As we reported last week, Interboro Partners’ “Holding Pattern” was selected as the winner of the 2011 YAP organized by the MoMA and the MoMA P.S.1. As usual, and in order to extend the debate, we are presenting you the running entries.
We present you “Ghost House” by London-based firm IJP Corporation Architects, a light-weight installation with a counter-intuitive material structure exuding an aura of mystery and wonder. A representation of contemporary living, to be built almost entirely with tensed rope to enclose spaces that relate to how we live.
More about Ghost House:
GhostHouse is about domesticity. It expresses the tension in our minds between the bustling excitement of the contemporary spaces we live in, and our persistent yearning for a log cabin in the woods –a timeless, traditional house.
The installation is divided into 3 parts. The main triangular courtyard accommodates three open rooms dedicated to the spirit of modern living. These large spaces offer fluid dining, sitting, and bathing experiences (the time-honored water feature of PS1 is reinvented as a cluster of second-hand bathtubs). In keeping with a contemporary aesthetic, there are no doors or windows to these rooms; visitors enter or exit though missing walls.
The mid-sized rectangular courtyard accommodates the ethereal structure that gives the entire installation its name: the ghost house. In this courtyard we simply tried to create what most visitors would readily recognize as a house. Given our chosen technique of tensioning ropes back to the bolt holes of the surrounding concrete walls, our low-fidelity house offers only the minimum features of house-ness: a pitched roof, an eve, and a chimney.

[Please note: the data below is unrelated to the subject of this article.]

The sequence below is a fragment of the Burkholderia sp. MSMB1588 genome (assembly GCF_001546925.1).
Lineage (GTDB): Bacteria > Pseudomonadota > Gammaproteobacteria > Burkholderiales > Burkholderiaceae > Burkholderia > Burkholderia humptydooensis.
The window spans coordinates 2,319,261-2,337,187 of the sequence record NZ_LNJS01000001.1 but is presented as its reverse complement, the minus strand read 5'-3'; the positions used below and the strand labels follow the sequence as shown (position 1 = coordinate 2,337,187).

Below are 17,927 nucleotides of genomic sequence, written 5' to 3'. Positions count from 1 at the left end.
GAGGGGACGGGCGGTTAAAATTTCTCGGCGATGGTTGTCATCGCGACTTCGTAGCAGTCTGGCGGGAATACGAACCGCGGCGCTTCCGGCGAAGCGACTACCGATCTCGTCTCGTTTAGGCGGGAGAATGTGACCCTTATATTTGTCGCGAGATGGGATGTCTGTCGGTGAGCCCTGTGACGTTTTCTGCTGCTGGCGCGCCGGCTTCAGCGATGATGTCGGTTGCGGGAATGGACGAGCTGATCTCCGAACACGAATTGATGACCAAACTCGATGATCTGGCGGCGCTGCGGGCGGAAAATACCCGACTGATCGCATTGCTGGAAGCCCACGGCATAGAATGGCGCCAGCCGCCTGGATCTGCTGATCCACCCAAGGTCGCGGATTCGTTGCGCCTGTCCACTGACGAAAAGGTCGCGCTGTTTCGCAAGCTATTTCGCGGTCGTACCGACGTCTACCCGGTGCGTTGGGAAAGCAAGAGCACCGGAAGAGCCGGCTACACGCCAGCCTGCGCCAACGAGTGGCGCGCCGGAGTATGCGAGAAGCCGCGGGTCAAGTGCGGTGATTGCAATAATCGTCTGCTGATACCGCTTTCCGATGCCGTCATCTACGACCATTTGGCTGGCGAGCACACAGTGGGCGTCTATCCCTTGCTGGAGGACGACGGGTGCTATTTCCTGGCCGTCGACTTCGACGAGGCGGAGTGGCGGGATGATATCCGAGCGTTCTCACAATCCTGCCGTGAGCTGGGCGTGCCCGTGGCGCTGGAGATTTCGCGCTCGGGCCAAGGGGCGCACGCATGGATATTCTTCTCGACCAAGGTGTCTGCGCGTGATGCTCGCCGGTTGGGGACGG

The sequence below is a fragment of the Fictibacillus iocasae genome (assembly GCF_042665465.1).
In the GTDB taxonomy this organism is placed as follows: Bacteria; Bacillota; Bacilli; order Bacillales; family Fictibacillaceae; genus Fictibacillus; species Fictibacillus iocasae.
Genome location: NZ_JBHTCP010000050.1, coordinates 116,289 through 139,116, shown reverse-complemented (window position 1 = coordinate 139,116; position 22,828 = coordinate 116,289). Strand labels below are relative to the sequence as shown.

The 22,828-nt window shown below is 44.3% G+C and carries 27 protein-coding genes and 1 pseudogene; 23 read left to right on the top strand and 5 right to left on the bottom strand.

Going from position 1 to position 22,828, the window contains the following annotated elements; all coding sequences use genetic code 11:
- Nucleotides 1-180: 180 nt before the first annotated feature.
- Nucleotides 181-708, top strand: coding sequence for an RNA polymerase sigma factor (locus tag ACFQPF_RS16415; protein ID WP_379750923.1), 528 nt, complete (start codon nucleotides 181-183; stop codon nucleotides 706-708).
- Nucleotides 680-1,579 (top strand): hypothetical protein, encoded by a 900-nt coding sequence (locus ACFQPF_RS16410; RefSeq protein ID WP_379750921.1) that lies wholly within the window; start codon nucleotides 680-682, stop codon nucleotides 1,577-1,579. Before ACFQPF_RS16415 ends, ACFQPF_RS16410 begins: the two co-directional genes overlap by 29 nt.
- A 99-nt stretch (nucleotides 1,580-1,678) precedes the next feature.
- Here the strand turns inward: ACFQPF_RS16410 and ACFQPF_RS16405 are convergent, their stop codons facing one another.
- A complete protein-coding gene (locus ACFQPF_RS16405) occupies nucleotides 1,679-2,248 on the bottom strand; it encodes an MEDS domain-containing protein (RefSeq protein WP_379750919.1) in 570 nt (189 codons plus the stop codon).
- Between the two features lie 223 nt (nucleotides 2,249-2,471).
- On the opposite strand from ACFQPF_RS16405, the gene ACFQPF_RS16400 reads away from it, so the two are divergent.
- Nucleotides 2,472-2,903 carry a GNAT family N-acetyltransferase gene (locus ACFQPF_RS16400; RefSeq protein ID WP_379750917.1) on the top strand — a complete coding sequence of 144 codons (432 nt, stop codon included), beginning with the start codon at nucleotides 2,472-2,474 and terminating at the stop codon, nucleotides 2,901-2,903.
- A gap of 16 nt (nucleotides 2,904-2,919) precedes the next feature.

Finally, the third and smallest courtyard serves as a TV room.
97% of the proposal is made of rope. The rope carries nothing but its own weight, making the installation safe and robust. We chose to work with 32mm blue, red, and white polypropylene. This light and flexible plastic polymer is commonly used in clothing and packaging, and is easily recycled. In 1995, Christo and Jeanne-Claude used the same cobalt-blue, 32mm-thick braid to tie the wrapping of the Reichstag.
George L. Legendre and Mark Lewis for IJP, London.
Images by Nicola Cotti for IJP.
Paul Scott and Christian Tygoer for Adams Kara Taylor Consulting Civil and Structural Engineers, London.
Bryan Donaldson for High Performance (circus riggers), London.